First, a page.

How to make brandy snaps

These biscuits (cookies) are laden with sugar, and it is the high percentage of sugar to ratio of flour they have, the sugar melting and spreading thin, which gives them their characteristic honeycomb-lace appearance.  The thinner they are the more delicate and crumbly they become and for me a superior texture to a thick version of them.  They should be strong enough to hold a filling but as soon as you put them in your mouth their frailness breaks into little pieces.

Snap recipes vary but often they have an equal amount of butter/sugar/syrup/flour, and flavourings can be added, brandy, citrus, ginger.

These I made for my Marmalade Snaps with Pumpkin Cream recipe, the little pieces you see are the peel from the marmalade.


It’s easy to make the mixture, the fiddly part is when shaping them into cylinders large enough to hold a filling.

It is easier to shape them into a tight cigar cylinder, they can be quickly rolled around the end of a wooden spoon.  If making basket shapes again they can be quickly put over an upside-down mini pudding basin.  They are also very pretty if you make mini flat ones and stack them with cream in-between, creating a mille-feuille effect.


Too much flour

If the mixture has too much flour to ratio of sugar it will produce a thicker snap like the one below, it’s easier to mould and holds its shape quicker but it’s not the fine shatterable snap, it becomes a brittle.


The fine texture of the snap should be covered with uneven holes and transparent near-holes.


Making Snaps

Add butter, sugar, syrup (or marmalade) and heat them until the sugar has completely melted.

marmalade snaps 2

Take pan off the heat and add flour.


Sieving the flour

It’s worth sieving the flour.  I didn’t once due to my lazy disposition and as a result I was left with a lumpy mixture which no amount of whisking would un-lump.  The result was thickening the mixture too much because of my vigorous whisking over the heat.  This thicker batter made thick snaps.

Stir the flour well until you have a smooth mixture.  Add the brandy and/or lemon juice and ground ginger if using.

marmalade snaps 1


Because the mixture cools down quickly and starts to stiffen making it difficult to drop onto the baking paper, keep the pan inside a bowl filled with boiling water from the kettle in order to maintain the mixture liquid.


Start with two

If making the large cylinders, start out by only putting two snaps per baking sheet and don’t put any more than that in oven.  As you get further into it and more confident with the rolling add three snaps per baking sheet.

If making the small size ones four per sheet will fit but have to be spread out.

marmalade 3

The right colour

Having such a high percentage of sugar means snaps are very good from going a pale blond colour to suddenly becoming very dark, this can happen within 20-30 seconds in the oven.

marmalade 4

In an ideal world they are best in terms of flavour and I think attractiveness when they are an in-between blond-tanned colour.


If they stay on the baking tray they will take longer to cool down…


….and obviously if removed from the hot baking sheet they will cool down quickly.


Rolling them

As soon as you can pick them up, which might be within 15-30 seconds after coming out of the oven, pick them by the edge and fold them around the handle of a wooden spoon.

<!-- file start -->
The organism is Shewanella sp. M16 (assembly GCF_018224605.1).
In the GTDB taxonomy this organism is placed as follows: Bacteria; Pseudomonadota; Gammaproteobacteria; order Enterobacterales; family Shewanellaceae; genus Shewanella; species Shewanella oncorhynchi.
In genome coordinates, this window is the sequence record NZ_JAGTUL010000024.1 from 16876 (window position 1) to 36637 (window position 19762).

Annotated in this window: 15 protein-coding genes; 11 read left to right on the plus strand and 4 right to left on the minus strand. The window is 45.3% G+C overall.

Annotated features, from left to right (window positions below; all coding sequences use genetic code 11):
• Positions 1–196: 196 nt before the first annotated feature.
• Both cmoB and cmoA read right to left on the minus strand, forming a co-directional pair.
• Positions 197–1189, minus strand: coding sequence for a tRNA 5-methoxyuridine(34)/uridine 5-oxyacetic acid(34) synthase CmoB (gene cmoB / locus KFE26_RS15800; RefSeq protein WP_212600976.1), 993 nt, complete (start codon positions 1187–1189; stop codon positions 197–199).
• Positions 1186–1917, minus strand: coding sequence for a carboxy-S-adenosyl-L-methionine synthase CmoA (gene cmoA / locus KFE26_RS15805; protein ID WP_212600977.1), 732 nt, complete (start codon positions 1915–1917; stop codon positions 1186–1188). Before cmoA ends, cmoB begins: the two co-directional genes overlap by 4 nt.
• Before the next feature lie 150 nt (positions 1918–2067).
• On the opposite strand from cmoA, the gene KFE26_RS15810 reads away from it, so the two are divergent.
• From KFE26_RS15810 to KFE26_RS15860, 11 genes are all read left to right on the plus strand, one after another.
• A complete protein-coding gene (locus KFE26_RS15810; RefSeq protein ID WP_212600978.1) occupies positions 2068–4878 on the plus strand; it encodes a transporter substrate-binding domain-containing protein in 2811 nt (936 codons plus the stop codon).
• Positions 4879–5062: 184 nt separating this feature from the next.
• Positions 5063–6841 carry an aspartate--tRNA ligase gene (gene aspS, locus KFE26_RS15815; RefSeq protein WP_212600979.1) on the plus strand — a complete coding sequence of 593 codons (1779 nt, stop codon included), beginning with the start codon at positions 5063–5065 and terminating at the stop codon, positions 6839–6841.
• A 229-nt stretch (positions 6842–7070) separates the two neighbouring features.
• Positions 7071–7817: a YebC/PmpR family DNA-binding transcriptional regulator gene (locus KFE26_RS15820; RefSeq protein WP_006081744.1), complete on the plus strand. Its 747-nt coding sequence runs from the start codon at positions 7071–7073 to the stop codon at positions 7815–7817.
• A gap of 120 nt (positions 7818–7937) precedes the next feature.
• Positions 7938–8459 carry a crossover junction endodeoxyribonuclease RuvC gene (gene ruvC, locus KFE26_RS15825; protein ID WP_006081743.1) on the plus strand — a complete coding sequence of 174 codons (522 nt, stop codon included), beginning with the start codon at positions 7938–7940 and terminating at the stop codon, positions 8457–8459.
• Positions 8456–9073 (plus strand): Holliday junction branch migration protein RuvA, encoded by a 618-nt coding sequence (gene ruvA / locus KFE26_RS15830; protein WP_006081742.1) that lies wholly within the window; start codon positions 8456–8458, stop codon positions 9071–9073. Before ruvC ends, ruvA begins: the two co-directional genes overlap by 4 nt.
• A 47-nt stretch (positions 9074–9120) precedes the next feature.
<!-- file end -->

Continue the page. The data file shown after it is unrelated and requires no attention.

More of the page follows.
marmalade snaps 5

The spoon handle will be smaller than the circumference of the snap if making the large cylinder shape to be filled with cream.  The spoon handle is there to sit on top of the joint of the snap making it stick together and to give you an idea of shaping.

When they are fragile like the ones in the photo below, while shaping them they will slightly collapse on themselves because they are still warm.  The thing to do is to re-shape them using your fingers and hold that shape and count to 5 or so, they will cool enough and set.


Once they are set they can be placed on paper towels allowing for any excess grease to be absorbed and letting them cool completely.


How to make brandy snaps
Makes about 20 small ones using one teaspoon per mixture. If you want larger ones use 2 teaspoons per snap. Pre-heat oven temperature 160˚C fan
  • 75g butter
  • 75g sugar
  • 65g syrup (golden syrup)
  • 75g plain flour *
  • pinch of salt
  • 1 tablespoon lemon juice
  • 2 tablespoons of brandy
for additional flavour:
  • ½ teaspoon lemon/orange zest
  • or 1 tsp ground ginger
  • or ½ tsp fresh ginger grated
  1. Add butter, sugar, syrup (or marmalade) and heat them until the sugar has completely melted. Take pan off the heat and add flour. Stir the flour well until you have a smooth mixture. Add the brandy and/or lemon juice and ground ginger if using. Keep the pan in a bain-marie to keep the mixture liquid.
  2. Drop a teaspoon on to baking paper (not greaseproof paper), leave plenty of room and drop a second teaspoon for small size, two teaspoons for larger ones. Bake in a pre-heated oven until the are the right colour, light caramel colour.
  3. The first two are the test ones, where you find out how long it takes to bake in your oven. Don't have the oven too hot otherwise they will burn around the edges before the middle is ready. Towards the end of baking turn the baking sheet around for a better even baking, though there will always be hot spots.
The amount of flour used here is in relation to having the brandy, if omitting it the mixture will be too thick and therefore the flour should be reduced down to 50g. I left the amount of flour here at 75g but if feeling brave it can be reduced down to 65g.